Loot boxes have been controversial since they were introduced in the video game industry. One of the biggest issues that stem around them is the problem when a game utilizes them as a way to provide advantages, aka Pay-To-Win. Star Wars: Battlefront II was one of the biggest examples of this when it was released. Over the years, loot boxes have become less controversial as they have become used for cosmetic items only. But, as loot boxes have become a staple within the video game industry, other countries are treating loot boxes differently. Some like Belgium and the Netherlands have banned them and any game that has them won’t be released, such as Diablo Immortal. The United Kingdom decided to launch an investigation into loot boxes to determine whether or not they violated its gambling act. After a two-year investigation, the U.K. has announced that it will not be making any changes to the Gambling Act with regards to loot boxes at this time.
“As the evidence base on loot boxes is still emerging, and direct government intervention may risk unintended consequences, our view is that it would be premature to take legislative action without first pursuing enhanced industry-led measures to deliver protections for children and young people and all players,” says Rt Hon Nadine Dorries MP, Secretary of State for Digital, Culture, Media and Sport. “As a result, the government does not intend to make changes to the Gambling Act or to other statutory consumer protections with regards to loot boxes at this time.”
Talking about how they came to this decision, Dorries said that they analyzed the perspectives and evidence that was submitted. She said that the call for evidence has strengthened the understanding of the issue but it has also demonstrated the challenges and limitations in the available research. “The call for evidence has found an association between loot boxes and harms, but we have not found whether there is a causative link,” Dorries said.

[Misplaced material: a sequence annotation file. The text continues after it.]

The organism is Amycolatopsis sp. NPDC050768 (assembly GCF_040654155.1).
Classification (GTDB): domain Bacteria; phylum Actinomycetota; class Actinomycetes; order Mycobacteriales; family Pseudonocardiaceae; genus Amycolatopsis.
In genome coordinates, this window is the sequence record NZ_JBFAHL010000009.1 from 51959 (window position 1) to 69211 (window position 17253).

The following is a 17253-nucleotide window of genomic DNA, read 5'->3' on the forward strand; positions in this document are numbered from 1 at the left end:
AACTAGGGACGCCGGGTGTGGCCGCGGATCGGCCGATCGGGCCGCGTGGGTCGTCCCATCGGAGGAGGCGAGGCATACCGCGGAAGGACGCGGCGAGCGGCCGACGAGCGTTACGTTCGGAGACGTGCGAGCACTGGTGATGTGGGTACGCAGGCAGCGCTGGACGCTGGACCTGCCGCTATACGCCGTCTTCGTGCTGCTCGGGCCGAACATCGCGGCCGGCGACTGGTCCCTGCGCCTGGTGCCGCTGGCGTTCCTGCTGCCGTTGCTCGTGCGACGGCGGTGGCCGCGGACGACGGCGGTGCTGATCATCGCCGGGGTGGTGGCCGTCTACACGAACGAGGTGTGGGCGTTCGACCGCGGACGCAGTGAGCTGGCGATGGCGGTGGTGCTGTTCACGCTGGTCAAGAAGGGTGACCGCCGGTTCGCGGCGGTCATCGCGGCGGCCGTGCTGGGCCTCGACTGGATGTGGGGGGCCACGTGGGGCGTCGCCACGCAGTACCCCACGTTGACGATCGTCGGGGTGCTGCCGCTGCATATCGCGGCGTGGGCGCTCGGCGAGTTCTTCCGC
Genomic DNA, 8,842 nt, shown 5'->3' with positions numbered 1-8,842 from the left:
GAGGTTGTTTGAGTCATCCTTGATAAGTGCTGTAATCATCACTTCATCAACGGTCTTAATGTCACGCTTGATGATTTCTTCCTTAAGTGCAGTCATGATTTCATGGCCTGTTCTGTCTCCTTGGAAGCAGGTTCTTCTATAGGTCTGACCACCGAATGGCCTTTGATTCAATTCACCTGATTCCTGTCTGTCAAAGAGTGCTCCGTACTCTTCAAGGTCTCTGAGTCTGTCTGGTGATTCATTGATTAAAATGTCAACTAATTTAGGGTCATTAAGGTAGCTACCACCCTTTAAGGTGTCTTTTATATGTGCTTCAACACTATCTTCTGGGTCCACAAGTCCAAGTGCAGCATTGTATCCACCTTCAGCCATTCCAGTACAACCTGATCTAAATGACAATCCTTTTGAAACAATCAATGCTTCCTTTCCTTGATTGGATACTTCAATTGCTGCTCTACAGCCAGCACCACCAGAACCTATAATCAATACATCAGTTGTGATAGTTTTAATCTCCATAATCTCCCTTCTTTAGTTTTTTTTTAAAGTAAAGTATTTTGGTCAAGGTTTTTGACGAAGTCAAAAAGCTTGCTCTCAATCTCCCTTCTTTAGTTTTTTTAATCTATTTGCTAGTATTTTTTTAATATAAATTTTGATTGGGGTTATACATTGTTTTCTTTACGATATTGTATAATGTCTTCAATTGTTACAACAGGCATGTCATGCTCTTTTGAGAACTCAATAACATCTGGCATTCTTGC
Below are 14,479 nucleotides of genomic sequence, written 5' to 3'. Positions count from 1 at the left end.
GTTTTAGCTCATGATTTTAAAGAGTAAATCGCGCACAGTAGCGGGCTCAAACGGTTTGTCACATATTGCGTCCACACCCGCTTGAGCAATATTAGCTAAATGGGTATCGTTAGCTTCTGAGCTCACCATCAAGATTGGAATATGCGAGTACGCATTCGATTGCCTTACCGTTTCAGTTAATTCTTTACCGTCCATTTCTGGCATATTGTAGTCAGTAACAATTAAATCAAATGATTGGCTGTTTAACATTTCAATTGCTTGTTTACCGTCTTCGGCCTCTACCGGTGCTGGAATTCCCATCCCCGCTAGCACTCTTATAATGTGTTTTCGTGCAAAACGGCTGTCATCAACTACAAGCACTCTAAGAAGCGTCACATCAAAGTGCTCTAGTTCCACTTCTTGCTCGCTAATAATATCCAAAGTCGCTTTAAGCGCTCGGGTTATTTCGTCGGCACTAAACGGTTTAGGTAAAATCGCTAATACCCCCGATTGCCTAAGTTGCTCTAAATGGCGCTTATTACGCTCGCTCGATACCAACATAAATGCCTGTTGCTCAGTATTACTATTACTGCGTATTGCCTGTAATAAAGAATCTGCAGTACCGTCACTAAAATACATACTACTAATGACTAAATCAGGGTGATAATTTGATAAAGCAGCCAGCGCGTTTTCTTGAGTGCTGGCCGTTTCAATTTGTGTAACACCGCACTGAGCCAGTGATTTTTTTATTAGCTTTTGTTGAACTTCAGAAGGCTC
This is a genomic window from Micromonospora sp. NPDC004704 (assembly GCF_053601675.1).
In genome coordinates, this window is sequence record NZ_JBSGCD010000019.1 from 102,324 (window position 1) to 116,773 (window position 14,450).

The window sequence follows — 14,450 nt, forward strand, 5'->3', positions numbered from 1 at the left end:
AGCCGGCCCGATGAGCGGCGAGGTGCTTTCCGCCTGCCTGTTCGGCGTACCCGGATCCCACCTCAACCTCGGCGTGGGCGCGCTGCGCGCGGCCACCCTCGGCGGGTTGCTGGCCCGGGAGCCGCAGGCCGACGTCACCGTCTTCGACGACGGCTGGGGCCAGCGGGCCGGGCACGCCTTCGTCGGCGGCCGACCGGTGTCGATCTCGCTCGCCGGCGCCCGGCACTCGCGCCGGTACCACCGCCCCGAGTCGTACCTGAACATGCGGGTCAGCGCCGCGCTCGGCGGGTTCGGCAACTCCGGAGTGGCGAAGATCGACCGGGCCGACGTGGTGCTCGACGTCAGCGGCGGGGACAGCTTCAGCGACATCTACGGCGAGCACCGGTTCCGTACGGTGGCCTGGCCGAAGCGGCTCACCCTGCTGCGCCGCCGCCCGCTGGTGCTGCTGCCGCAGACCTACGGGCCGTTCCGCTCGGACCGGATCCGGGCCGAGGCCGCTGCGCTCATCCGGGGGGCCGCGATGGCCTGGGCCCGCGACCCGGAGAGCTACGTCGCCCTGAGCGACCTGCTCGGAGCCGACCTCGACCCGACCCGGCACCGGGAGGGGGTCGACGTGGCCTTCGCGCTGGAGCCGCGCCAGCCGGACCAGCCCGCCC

Dorries believes that “It is particularly important that children and young people are protected. In response to our findings, our view is that children and young people should not be able to purchase loot boxes without parental approval. In addition, all players should have access to spending controls and transparent information to support their gaming.” Companies and platforms have taken important steps to strengthen protections for children and young people, and adults. “We welcome this, and we welcome the commitments from the Association for UK Interactive Entertainment (Ukie) trade body and its members to go further,” Dorries said. “Games developers, publishers and platforms operating in the UK must take responsibility for ensuring player safety, and work collaboratively to find tangible industry-led solutions.”
Dorries says that the government will work with industry, academics, and third sector partners to take forward these objectives, including through the establishment of a new technical working group, convened by DCMS. We will also launch a new Video Games Research Framework to develop better evidence on the impacts, positive and negative, of loot boxes and video games more broadly.